An electrical burn is a burn that results from electricity passing through the body causing rapid injury. Approximately 1,000 deaths per year due to electrical injures are reported in the United States, with a mortality rate of 3-5%.
Electrical burns may be caused by a number of sources of electricity, such as lightning, stun guns and contact with household current. You may treat minor electrical burns as you would other minor burns.
The first steps to take when a person is in contact with an electrical source are:
- Have someone call911 or other emergency services.
- Do not touch the “electrified person” with your hands.
- Unplug the appliance or turn off the main power switch.
- Try to remove the person from the electrical source, if you cannot turn the power off. Do this only if you can do so safely by:
- Standing on a dry surface, such as a rubber doormat or a pile of papers or books. Make sure you are not standing in or near water.
- Using a dry wooden object, such as a broom handle, to push the person away from the electrical source. Do not use anything wet or made of metal.
- Check to see if the person responds to touch or being talked to after separating him or her from the electrical source. Electrical burns can affect the electrical activity of the heart and cause heartbeat changes. If the person is not responding, start CPR.
- Don’t move a person with an electrical injury unless the person is in immediate danger.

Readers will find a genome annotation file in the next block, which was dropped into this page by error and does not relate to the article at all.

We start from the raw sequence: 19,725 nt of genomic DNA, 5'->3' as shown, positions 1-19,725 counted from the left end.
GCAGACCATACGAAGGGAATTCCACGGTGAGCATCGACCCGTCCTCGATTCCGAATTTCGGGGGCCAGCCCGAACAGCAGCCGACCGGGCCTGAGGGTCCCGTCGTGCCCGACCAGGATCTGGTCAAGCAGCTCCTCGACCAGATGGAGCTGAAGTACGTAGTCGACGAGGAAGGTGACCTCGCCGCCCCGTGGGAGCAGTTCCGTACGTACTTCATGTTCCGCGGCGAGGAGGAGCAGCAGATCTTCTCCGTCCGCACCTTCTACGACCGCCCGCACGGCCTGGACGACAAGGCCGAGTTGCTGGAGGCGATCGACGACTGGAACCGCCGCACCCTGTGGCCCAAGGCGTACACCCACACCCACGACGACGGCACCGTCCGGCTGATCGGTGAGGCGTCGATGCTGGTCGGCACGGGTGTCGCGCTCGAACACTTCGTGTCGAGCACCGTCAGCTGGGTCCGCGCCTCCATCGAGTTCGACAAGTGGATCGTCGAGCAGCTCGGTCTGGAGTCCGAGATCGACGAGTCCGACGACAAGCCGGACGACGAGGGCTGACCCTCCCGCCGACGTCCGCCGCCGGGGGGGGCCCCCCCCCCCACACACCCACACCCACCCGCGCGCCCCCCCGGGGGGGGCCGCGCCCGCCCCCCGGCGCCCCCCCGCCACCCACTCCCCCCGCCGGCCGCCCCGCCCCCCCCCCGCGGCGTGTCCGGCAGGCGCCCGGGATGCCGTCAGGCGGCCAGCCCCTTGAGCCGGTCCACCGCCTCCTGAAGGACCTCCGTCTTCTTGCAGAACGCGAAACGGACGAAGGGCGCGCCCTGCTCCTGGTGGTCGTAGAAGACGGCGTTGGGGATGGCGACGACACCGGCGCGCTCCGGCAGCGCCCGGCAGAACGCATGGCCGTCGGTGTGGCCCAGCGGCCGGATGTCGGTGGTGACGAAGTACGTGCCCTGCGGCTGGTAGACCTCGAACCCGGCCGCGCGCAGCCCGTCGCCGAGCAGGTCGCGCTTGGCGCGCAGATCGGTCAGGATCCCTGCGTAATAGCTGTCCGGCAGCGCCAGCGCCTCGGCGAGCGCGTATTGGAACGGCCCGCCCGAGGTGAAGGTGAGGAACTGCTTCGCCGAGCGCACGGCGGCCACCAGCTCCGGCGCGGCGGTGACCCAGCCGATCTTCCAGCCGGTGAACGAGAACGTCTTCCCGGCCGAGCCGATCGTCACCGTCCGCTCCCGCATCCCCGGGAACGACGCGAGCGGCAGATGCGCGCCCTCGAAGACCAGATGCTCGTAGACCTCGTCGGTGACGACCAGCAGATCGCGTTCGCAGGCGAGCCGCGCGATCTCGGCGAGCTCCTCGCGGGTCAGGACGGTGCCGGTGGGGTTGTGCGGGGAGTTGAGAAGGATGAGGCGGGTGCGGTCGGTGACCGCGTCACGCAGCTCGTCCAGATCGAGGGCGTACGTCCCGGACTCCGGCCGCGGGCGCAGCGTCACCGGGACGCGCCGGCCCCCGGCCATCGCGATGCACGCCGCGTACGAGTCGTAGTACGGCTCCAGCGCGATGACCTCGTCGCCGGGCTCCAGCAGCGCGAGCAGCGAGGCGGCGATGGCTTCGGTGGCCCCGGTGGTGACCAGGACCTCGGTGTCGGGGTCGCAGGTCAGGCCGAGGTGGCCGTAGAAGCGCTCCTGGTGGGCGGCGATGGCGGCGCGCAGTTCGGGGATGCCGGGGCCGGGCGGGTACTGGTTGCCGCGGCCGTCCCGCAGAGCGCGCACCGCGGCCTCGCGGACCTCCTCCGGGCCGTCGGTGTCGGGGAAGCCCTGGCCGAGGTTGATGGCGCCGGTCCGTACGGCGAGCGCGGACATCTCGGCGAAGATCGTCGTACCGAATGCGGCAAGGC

Factors that may increase your chance of an electrical burn or injury include:
- Occupations with exposure to electric currents, such as a utility worker
- Occupations involving outdoor work, such as agriculture
- Being outside during thunderstorms or in areas where thunderstorms are common
- Working with electrical installations or appliances without proper training
How are electrical burns diagnosed?
Your caregiver will ask about your symptoms and when they began. He will ask how you were burned and examine you. He may ask if you have any other medical conditions or test your memory. He may ask you to do certain movements to test your joints. You may be given dye before some of the following tests to help the pictures show up better. Tell caregivers if you are allergic to iodine or seafood. You may also be allergic to the dye.
- Blood and urine tests: You may need blood or urine tests to check for damage to your muscles, heart, and other organs.
- ECG: This is also called an EKG. An ECG is done to check for damage or problems in your heart. A short period of electrical activity in your heart is recorded.
- CT scan: This test is also called a CAT scan. An x-ray uses a computer to take pictures of your brain. Your caregiver may do this test to check for signs of brain injury.
- MRI: This scan uses powerful magnets and a computer to take pictures of your head or other body parts. An MRI may be used to look at your brain, muscles, joints, bones, or blood vessels. Do not enter the MRI room with any metal. Metal can cause serious injury. Tell caregivers if you have any metal in or on your body.
- Scintigraphy: Scintigraphy helps your caregiver find dead tissue in your body and decide how much needs to be removed.